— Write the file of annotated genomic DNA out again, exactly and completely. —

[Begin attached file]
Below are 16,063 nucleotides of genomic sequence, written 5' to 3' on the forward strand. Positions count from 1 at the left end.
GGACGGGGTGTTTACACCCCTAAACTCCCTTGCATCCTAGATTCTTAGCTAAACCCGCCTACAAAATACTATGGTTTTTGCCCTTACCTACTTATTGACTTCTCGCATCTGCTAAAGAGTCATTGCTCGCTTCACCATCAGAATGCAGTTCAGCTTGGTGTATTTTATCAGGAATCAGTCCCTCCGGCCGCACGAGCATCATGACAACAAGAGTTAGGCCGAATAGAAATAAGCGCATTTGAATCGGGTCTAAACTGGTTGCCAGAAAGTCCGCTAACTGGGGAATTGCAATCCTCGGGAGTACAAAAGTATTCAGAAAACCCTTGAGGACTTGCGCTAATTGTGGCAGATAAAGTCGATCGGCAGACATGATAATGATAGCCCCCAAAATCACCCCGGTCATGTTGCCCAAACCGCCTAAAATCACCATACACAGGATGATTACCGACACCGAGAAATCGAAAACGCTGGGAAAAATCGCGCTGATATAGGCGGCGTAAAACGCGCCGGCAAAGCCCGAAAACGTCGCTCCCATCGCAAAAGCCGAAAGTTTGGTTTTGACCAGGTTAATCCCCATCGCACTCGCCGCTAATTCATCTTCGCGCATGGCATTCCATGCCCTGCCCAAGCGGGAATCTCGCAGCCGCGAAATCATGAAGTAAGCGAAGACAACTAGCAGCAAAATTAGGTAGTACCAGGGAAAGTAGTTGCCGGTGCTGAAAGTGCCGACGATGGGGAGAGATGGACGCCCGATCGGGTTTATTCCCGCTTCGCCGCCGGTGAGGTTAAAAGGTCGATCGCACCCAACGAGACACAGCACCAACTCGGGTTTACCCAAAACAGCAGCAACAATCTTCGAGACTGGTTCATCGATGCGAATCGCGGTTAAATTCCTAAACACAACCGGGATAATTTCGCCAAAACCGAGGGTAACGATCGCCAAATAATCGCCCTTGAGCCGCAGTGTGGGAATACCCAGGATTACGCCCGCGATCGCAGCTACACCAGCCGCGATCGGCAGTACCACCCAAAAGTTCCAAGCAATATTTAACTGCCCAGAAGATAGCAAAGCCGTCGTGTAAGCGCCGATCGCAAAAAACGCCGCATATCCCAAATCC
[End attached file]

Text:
Below are 16,063 nucleotides of genomic sequence, written 5' to 3' on the forward strand. Positions count from 1 at the left end.
GGACGGGGTGTTTACACCCCTAAACTCCCTTGCATCCTAGATTCTTAGCTAAACCCGCCTACAAAATACTATGGTTTTTGCCCTTACCTACTTATTGACTTCTCGCATCTGCTAAAGAGTCATTGCTCGCTTCACCATCAGAATGCAGTTCAGCTTGGTGTATTTTATCAGGAATCAGTCCCTCCGGCCGCACGAGCATCATGACAACAAGAGTTAGGCCGAATAGAAATAAGCGCATTTGAATCGGGTCTAAACTGGTTGCCAGAAAGTCCGCTAACTGGGGAATTGCAATCCTCGGGAGTACAAAAGTATTCAGAAAACCCTTGAGGACTTGCGCTAATTGTGGCAGATAAAGTCGATCGGCAGACATGATAATGATAGCCCCCAAAATCACCCCGGTCATGTTGCCCAAACCGCCTAAAATCACCATACACAGGATGATTACCGACACCGAGAAATCGAAAACGCTGGGAAAAATCGCGCTGATATAGGCGGCGTAAAACGCGCCGGCAAAGCCCGAAAACGTCGCTCCCATCGCAAAAGCCGAAAGTTTGGTTTTGACCAGGTTAATCCCCATCGCACTCGCCGCTAATTCATCTTCGCGCATGGCATTCCATGCCCTGCCCAAGCGGGAATCTCGCAGCCGCGAAATCATGAAGTAAGCGAAGACAACTAGCAGCAAAATTAGGTAGTACCAGGGAAAGTAGTTGCCGGTGCTGAAAGTGCCGACGATGGGGAGAGATGGACGCCCGATCGGGTTTATTCCCGCTTCGCCGCCGGTGAGGTTAAAAGGTCGATCGCACCCAACGAGACACAGCACCAACTCGGGTTTACCCAAAACAGCAGCAACAATCTTCGAGACTGGTTCATCGATGCGAATCGCGGTTAAATTCCTAAACACAACCGGGATAATTTCGCCAAAACCGAGGGTAACGATCGCCAAATAATCGCCCTTGAGCCGCAGTGTGGGAATACCCAGGATTACGCCCGCGATCGCAGCTACACCAGCCGCGATCGGCAGTACCACCCAAAAGTTCCAAGCAATATTTAACTGCCCAGAAGATAGCAAAGCCGTCGTGTAAGCGCCGATCGCAAAAAACGCCGCATATCCCAAATCC